The issue relates to a clash of obligations of states under international law when ordered to arrest and extradite head-of-states (government officials possessing immunity from criminal jurisdiction of host states) under an ICC arrest warrant, and the obligations of states under general international law to refrain from exercising criminal jurisdiction against foreign heads-of-state.

Mali: Amnesty International has reported the uncovering of a mass grave near the village of Dogo in Mali. According to the report, witnesses identified six of the bodies in the mass grave as belonging to villagers arrested by the Malian security forces three days earlier. Similar killings by the Malian security forces, during anti-terrorist operations conducted in 2017, are highlighted, including, a report by United Nations Multidimensional Integrated Stabilization Mission in Mali (MINUSMA) which confirmed extra-judicial killings and at least 43 cases of enforced disappearances.

The situation in Mali is currently in the formal investigations phase at the ICC. Investigations have focussed on alleged war crimes committed since January 2012, mainly in three northern regions of Gao, Kidal and Timbuktu, with incidents also occurring in the south in Bamako and Sévaré.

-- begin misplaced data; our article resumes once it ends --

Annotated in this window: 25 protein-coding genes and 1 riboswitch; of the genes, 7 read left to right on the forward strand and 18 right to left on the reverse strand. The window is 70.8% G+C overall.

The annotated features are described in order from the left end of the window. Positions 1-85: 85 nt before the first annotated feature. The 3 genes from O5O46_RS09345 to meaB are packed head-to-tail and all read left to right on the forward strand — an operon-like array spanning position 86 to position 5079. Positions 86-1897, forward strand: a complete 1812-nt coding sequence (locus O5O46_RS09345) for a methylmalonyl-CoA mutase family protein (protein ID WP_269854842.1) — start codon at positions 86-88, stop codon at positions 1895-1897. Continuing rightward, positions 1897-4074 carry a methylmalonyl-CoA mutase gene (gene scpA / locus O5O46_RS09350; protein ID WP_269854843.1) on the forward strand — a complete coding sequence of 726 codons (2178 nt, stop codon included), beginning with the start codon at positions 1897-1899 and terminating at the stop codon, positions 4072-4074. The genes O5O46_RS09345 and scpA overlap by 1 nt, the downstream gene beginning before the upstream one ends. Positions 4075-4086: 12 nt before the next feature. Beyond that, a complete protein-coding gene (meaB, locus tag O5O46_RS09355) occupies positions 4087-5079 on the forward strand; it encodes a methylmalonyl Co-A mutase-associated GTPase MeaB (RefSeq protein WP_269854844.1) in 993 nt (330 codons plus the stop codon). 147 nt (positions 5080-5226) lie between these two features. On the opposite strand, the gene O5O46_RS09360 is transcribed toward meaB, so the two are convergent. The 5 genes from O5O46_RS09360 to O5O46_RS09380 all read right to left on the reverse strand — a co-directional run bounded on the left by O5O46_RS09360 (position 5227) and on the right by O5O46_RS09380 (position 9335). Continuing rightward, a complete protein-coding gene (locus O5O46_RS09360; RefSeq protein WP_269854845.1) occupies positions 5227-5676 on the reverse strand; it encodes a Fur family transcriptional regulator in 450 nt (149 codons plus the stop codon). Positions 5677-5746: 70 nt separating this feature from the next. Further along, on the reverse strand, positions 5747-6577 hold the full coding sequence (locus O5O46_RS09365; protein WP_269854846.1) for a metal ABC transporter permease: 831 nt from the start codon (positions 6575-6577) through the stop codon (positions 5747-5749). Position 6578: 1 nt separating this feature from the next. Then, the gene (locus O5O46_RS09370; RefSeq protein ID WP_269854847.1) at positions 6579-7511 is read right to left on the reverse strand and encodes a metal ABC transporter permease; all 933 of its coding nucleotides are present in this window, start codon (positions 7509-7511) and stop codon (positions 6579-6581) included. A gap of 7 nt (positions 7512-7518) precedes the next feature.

ICC Preliminary Examinations

Philippines: The Philippines Supreme Court has ordered the release of police records on the thousands of deadly encounters in the country’s war-on-drugs. The order came after petitions to the court that the records be made public. In coming to its decision, the Supreme Court overruled a challenge by solicitor-general, Jose Calida, that the records be kept confidential on the grounds of national security. The order relates to drug-related deaths from July 2016 to November 2017. Killings by the police in the Philippines’ war-on-drugs are currently under preliminary examinations at the ICC as incidents of alleged crimes against humanity.

Colombia: The treasury secretary of Colombia’s Special Jurisdiction for Peace (JEP) tribunal has resigned amid allegations of corruption. Local media outlets in Colombia revealed he had rented vehicles for magistrates for the same amount that it would have cost to buy them.